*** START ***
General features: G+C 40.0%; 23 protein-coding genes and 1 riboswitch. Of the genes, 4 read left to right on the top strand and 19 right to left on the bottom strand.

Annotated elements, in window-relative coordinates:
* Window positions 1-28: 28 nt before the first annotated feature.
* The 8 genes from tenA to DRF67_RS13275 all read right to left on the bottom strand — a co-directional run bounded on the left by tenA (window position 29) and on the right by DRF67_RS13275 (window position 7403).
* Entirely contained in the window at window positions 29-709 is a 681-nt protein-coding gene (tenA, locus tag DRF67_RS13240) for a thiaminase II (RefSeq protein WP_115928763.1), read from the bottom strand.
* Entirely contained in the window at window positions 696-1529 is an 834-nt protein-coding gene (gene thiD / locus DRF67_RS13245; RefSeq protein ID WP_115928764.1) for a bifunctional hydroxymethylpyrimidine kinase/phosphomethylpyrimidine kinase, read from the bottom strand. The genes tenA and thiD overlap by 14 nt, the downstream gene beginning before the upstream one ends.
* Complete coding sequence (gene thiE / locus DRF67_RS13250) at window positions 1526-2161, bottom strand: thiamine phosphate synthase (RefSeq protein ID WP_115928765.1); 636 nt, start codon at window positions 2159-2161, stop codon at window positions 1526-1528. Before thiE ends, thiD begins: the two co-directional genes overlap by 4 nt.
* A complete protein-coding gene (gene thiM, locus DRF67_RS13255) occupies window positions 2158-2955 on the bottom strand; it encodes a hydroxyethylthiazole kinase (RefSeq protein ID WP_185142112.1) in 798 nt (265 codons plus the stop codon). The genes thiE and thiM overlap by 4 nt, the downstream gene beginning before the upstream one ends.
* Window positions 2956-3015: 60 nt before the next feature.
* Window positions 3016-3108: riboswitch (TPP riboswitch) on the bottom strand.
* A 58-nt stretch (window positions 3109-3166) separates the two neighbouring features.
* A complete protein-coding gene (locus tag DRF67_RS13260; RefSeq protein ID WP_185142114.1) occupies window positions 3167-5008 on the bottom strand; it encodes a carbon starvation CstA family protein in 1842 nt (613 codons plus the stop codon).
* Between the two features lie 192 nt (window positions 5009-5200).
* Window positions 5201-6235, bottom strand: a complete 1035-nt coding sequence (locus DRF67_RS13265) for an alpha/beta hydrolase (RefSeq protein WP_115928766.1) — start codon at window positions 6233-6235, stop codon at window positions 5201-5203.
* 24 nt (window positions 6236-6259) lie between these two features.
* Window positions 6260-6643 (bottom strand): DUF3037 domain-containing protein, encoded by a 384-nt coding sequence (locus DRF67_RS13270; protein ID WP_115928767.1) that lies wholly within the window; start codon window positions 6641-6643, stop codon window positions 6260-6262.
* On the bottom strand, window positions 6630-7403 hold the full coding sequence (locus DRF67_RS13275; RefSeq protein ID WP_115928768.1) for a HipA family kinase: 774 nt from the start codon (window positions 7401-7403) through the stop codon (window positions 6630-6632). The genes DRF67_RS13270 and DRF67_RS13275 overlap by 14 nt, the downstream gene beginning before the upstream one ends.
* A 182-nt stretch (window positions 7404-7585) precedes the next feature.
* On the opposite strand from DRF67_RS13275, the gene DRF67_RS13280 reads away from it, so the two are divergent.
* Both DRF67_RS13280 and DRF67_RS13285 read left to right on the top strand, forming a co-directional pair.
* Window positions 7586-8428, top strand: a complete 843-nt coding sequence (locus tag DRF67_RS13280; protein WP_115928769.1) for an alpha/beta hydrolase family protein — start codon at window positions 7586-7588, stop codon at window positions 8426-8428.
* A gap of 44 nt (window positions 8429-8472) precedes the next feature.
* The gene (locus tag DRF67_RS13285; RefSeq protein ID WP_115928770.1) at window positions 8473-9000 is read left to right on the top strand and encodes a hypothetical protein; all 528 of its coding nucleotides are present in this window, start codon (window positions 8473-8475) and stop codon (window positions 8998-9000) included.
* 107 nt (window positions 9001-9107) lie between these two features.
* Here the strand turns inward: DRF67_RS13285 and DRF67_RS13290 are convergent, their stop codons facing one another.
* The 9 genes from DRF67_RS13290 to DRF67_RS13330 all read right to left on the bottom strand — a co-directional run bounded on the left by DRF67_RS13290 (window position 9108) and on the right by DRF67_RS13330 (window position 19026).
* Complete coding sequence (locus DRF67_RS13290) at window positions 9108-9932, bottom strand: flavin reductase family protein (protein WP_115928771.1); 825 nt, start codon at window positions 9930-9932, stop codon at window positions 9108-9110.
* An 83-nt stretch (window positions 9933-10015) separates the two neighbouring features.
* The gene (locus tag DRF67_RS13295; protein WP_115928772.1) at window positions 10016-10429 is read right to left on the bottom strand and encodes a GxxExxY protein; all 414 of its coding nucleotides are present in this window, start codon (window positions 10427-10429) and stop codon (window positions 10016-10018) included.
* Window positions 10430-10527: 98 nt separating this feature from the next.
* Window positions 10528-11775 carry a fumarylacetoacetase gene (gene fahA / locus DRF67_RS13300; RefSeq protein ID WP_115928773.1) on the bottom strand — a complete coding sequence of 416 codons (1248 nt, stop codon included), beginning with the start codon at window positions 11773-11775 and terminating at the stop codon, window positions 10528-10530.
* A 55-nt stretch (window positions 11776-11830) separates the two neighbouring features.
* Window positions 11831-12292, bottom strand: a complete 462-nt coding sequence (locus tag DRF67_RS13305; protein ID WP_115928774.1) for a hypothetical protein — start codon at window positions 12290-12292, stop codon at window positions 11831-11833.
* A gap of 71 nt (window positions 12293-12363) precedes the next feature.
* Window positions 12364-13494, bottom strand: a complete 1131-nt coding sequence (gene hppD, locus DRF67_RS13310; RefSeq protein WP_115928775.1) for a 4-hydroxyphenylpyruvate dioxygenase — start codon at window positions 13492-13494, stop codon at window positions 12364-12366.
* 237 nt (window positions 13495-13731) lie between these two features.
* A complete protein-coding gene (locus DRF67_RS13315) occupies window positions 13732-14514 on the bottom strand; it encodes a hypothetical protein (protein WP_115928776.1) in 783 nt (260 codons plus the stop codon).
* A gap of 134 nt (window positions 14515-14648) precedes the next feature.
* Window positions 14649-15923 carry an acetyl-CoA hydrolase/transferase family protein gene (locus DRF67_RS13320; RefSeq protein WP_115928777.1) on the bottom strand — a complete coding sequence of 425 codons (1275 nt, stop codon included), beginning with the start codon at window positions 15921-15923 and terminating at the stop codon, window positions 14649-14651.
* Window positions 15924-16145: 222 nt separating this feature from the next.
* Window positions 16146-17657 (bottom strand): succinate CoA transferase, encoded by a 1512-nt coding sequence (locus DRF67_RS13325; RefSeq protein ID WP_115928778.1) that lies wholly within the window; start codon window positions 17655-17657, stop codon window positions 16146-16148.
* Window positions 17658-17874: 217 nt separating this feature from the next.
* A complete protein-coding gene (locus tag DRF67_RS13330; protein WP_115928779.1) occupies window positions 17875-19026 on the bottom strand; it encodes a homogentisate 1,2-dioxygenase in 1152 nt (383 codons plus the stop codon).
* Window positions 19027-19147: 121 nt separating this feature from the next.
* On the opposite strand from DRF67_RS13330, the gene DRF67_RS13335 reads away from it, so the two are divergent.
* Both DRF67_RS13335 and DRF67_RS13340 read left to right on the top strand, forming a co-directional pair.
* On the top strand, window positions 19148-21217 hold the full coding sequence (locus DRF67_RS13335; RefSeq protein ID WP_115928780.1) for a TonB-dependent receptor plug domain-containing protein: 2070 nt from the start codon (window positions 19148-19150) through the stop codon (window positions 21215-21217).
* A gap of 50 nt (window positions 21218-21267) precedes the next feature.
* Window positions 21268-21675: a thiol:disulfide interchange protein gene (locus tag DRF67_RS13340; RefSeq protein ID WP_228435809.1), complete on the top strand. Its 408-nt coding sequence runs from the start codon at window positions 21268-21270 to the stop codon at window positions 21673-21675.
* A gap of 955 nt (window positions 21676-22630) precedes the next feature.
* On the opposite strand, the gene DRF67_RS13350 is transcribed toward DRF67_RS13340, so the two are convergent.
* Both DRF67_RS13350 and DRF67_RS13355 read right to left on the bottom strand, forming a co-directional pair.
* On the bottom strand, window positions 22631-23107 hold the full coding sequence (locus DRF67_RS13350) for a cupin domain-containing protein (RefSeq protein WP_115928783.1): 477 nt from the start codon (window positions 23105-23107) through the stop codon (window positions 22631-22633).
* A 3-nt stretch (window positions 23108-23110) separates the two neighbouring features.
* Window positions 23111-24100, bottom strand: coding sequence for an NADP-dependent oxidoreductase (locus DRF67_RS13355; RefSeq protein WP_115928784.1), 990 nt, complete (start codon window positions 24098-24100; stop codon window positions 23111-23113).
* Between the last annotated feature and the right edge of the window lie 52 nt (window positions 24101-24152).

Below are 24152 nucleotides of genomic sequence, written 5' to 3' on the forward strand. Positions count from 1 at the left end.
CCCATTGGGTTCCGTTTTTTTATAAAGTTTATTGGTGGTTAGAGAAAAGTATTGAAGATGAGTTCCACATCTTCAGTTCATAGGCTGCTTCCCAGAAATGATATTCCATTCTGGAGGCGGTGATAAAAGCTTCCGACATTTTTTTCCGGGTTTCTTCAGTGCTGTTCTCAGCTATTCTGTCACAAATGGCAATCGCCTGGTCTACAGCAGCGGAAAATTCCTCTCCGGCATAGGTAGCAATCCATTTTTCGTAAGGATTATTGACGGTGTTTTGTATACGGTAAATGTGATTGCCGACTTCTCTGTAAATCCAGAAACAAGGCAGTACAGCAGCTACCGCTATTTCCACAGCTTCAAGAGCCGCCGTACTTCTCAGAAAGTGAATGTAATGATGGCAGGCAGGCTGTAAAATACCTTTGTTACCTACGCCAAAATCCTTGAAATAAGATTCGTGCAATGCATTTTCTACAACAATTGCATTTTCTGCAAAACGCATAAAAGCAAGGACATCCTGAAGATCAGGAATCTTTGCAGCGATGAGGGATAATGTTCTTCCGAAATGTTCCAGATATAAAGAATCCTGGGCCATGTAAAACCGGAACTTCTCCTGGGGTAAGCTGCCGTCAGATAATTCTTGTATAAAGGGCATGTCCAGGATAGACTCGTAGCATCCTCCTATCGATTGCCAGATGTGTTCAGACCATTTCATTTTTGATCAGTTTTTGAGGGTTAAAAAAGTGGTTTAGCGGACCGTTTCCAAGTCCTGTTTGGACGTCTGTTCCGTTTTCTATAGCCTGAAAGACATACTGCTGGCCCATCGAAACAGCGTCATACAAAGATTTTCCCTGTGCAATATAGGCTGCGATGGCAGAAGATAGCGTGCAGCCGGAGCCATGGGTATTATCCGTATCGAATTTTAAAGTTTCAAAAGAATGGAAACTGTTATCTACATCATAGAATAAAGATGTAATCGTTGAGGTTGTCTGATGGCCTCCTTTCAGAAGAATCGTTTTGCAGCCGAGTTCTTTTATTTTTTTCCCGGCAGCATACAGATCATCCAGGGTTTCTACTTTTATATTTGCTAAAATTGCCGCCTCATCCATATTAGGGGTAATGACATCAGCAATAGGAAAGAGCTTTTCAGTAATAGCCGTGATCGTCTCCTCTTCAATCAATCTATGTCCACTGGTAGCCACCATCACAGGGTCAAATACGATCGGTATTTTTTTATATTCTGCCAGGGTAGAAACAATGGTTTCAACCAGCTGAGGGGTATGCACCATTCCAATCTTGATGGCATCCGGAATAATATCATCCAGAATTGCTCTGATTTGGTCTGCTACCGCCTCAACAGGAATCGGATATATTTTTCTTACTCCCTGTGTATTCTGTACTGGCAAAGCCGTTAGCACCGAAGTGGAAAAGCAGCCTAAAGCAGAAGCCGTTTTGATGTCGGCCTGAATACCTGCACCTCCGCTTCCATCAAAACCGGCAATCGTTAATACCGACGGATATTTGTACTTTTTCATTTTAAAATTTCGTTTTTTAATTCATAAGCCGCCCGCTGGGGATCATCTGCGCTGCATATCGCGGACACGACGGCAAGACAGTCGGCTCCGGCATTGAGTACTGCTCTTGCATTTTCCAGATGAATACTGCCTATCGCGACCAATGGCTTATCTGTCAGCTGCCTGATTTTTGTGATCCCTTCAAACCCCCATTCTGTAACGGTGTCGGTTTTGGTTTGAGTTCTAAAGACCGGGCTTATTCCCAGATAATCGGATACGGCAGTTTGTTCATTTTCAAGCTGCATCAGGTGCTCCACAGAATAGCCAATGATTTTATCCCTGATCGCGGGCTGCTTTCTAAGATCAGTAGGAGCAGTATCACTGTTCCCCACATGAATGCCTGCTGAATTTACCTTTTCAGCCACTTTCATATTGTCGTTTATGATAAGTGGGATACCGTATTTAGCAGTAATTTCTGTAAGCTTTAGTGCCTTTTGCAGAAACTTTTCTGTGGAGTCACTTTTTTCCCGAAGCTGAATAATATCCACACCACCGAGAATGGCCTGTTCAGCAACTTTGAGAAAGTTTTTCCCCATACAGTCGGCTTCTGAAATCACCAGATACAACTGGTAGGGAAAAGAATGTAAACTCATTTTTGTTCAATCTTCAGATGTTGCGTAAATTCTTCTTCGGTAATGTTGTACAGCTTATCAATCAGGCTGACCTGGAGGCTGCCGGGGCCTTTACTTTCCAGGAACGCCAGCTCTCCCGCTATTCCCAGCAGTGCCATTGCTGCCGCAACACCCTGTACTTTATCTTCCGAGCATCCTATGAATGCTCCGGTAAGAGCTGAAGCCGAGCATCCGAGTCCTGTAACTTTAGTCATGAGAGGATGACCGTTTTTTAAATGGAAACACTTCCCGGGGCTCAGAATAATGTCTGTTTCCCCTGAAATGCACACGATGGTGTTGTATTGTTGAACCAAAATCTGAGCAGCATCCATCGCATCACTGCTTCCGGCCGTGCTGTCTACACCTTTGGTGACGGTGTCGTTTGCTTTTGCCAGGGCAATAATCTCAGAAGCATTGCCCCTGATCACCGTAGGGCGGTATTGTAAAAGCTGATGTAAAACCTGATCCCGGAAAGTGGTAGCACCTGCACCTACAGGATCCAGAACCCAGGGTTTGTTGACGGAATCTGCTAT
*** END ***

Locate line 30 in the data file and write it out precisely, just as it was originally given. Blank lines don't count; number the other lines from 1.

* Window positions 10430-10527: 98 nt separating this feature from the next.